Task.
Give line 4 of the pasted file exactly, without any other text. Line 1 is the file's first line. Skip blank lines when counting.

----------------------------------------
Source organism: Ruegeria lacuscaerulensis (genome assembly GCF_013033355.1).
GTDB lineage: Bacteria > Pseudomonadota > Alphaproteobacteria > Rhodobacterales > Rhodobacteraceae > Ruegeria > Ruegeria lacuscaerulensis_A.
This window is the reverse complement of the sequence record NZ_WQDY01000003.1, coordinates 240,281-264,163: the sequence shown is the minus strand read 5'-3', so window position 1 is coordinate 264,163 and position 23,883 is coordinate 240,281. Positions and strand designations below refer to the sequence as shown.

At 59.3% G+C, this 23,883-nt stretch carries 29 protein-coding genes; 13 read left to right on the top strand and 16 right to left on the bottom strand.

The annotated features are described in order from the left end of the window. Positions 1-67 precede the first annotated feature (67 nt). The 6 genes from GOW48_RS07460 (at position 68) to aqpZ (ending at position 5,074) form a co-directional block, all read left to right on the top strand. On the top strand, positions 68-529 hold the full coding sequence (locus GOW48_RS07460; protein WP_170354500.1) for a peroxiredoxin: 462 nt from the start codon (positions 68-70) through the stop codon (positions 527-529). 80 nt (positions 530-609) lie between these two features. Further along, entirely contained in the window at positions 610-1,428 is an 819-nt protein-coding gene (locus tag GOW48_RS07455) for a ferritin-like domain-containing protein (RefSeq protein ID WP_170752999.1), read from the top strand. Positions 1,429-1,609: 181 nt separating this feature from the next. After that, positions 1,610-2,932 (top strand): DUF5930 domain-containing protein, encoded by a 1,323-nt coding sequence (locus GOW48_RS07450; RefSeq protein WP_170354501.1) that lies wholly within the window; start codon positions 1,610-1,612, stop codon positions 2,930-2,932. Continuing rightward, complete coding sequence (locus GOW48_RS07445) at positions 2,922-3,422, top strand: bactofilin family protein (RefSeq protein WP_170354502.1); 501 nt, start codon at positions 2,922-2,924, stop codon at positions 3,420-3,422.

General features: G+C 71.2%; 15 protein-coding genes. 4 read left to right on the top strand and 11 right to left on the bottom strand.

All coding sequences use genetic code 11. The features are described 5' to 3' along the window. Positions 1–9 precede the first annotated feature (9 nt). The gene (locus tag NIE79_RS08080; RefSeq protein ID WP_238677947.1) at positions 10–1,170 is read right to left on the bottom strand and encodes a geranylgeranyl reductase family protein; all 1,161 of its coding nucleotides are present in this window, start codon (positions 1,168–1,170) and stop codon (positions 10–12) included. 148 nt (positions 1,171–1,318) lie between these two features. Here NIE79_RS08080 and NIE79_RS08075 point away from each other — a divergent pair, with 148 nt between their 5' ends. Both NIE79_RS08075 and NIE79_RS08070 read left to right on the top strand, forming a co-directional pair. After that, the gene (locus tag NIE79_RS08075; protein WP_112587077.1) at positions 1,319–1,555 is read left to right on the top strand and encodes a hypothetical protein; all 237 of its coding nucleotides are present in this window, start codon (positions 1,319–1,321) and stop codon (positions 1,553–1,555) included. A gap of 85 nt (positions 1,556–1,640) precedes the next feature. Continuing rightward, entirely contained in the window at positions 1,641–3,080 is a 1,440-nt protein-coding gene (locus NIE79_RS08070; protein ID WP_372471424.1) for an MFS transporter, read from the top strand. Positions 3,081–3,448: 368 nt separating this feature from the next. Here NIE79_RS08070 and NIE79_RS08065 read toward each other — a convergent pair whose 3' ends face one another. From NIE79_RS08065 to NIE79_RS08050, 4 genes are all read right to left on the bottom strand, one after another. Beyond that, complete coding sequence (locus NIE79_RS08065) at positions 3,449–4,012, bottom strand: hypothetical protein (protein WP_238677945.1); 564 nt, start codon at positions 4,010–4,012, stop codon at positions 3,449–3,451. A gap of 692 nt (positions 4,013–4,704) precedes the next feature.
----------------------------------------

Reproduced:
At 59.3% G+C, this 23,883-nt stretch carries 29 protein-coding genes; 13 read left to right on the top strand and 16 right to left on the bottom strand.